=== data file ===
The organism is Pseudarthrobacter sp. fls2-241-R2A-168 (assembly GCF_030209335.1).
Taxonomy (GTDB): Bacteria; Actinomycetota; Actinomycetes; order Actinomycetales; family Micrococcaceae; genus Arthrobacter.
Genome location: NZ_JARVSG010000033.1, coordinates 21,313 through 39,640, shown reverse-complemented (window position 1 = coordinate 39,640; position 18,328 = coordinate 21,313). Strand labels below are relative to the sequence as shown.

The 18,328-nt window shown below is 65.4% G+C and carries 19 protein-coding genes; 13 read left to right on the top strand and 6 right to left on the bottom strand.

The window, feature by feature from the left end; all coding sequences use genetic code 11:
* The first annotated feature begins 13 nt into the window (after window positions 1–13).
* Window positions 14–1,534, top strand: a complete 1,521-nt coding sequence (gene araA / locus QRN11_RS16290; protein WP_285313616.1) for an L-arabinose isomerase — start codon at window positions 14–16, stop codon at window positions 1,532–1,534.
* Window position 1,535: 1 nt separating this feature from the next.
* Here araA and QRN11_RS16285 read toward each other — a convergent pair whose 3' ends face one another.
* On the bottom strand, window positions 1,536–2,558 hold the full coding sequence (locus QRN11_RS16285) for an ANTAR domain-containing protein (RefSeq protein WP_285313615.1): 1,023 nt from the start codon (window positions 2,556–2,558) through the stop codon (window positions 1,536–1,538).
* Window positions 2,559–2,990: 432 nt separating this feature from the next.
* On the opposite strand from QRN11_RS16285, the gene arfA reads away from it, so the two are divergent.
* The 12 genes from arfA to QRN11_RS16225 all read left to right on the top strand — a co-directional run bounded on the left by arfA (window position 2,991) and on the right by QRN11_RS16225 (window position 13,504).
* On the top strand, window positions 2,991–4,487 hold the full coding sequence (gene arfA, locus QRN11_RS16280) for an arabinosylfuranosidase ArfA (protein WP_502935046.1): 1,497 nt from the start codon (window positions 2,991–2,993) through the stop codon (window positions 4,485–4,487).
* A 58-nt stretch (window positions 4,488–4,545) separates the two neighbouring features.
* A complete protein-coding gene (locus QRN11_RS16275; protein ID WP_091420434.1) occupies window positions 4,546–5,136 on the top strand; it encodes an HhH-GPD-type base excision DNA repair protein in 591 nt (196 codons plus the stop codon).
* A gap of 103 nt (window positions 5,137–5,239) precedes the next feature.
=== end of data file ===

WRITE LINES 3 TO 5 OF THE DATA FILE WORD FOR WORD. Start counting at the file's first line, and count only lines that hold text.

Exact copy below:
Genome location: NZ_JARVSG010000033.1, coordinates 21,313 through 39,640, shown reverse-complemented (window position 1 = coordinate 39,640; position 18,328 = coordinate 21,313). Strand labels below are relative to the sequence as shown.

The 18,328-nt window shown below is 65.4% G+C and carries 19 protein-coding genes; 13 read left to right on the top strand and 6 right to left on the bottom strand.

The window, feature by feature from the left end; all coding sequences use genetic code 11: